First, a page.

Any metaphor a writer uses for the One runs the risk of the reader reducing the One to the object of the comparison.
If I say the One is lawless, you may immediately see a Western movie black-hat gunslinger.
How useful is that to the “knower” of the unknowable? It might trigger a realization if we’re lucky. But it’ll be hit and miss.
It isn’t the same as waiting at the bus stop for the bus, to use a metaphor.
I say the One is lawless because no law can bind the Maker of the law.
And Sri Ramakrishna reminds us: “He who has made the law can also change it.” (1) That is, the Father is above the law. Although he is its Source, she creates, preserves, and transforms it. (2) The Father is untouched by it.
That’s why she’s “the voice of one crying in the wilderness.” He’s the wilderness in which her voice – Aum/Amen – reverberates, calling all creation into being through patterned movement and sound. (3) He’s wild and lawless – in a manner of speaking.
We tend to project our dualistic ideas onto the Father. Says Sri Ramakrishna:
“The world consists of the illusory duality of knowledge and ignorance. It contains knowledge and devotion, and also attachment to [lust and greed]; righteousness and unrighteousness; good and evil. But Brahman [Father God] is unattached to these.
“Good and evil apply to the jiva, the individual soul, as do righteousness and unrighteousness, but Brahman is not at all affected by them.” (4)
If one knew the love that exists on the higher planes, how it could be that Brahman ignores duality would be instantly seen.
Something much greater – something always-already universal and unconditional – has taken away all memory of separation and division.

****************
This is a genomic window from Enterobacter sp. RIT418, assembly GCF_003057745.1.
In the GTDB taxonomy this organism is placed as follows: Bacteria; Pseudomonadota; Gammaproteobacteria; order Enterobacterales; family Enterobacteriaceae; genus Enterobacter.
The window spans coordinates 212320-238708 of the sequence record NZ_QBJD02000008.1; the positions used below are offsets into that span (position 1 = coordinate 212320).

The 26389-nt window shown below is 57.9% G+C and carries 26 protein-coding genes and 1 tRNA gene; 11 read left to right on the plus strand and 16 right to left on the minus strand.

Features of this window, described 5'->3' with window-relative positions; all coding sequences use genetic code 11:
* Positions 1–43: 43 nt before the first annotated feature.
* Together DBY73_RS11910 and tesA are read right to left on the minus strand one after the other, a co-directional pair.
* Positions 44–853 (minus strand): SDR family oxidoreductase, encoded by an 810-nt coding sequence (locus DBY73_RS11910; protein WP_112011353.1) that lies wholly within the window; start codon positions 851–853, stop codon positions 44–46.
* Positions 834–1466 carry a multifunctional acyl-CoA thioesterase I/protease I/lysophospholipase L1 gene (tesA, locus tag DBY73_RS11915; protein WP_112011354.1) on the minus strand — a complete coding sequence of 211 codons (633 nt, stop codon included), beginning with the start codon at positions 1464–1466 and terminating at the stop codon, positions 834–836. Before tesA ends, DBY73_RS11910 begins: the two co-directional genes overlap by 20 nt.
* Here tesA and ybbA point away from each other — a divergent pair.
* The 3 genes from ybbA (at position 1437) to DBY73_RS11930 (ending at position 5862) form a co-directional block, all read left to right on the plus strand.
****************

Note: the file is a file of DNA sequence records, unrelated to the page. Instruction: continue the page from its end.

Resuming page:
Meanwhile we persist in trying to fit the One into the hopelessly-confining aspects of our Third-Dimensional mental world. However educational it may be generally, for the aspiring knower of God, who’s drilling down through the layers of illusion, it seldom seems to work.
For the aspiring knower of God, and I’m speculating, it’s as St. John of the Cross says: We have to approach without foothold, without benefit of the familiar.
Without a foothold you must seek Him out – no face nor form,
alone – tasting there something I dont know
that one may come on randomly. (5)
Even then we only come upon God randomly. God remains forever unfamiliar even as God is the most familiar.
In seeking God out, we’re saying that we want to see and know and accept God on God’s own terms. The two operations – reduction and “knowledge” – are different.
One is “like this” and the other is “as is.” The one involves actively finding a comparison. The other involves passively emptying and stilling the mind.
In the course of it, we abandon, not our possessions, but our attachment to them. Whatever “possesses” us besides God we must let go of internally for now.
God, we’re told, is a jealous lover. We must love God with all our hearts, all our minds, all our souls.
It has to be complete, I’d imagine, to move Heaven and Earth. It has to be total for there to be a transition from existence with individuation to … existence.
But again, I speculate. Thank you for allowing it.
(1) Sri Ramakrishna in Swami Nikhilananda, trans., The Gospel of Sri Ramakrishna. New York: Ramakrishna-Vivekananda Center, 1978; c1942, 817.
(2) We do not want anything capitalized. (Archangel Michael in a personal reading with Steve Beckow through Linda Dillon, Aug. 12, 2016.) I treat “the One” as a proper name.
Steve: I didn’t know if I was being too familiar.
AAM: You know what? We want you to be familiar. (Ibid., Jan. 3, 2017.)
(3) Akar – creation, rajas; Ukar – preservation, sattwa; Makar – transformation, thamas.
(4) Paramahansa Ramakrishna in Swami Nikhilananda, trans., The Gospel of Sri Ramakrishna. New York: Ramakrishna-Vivekananda Center, 1978; c1942, 152.
(5) St. John of the Cross in Willis Barnstone, trans., The Poems of Saint John of the Cross. New York: New Directions, 1972; c1968, 87.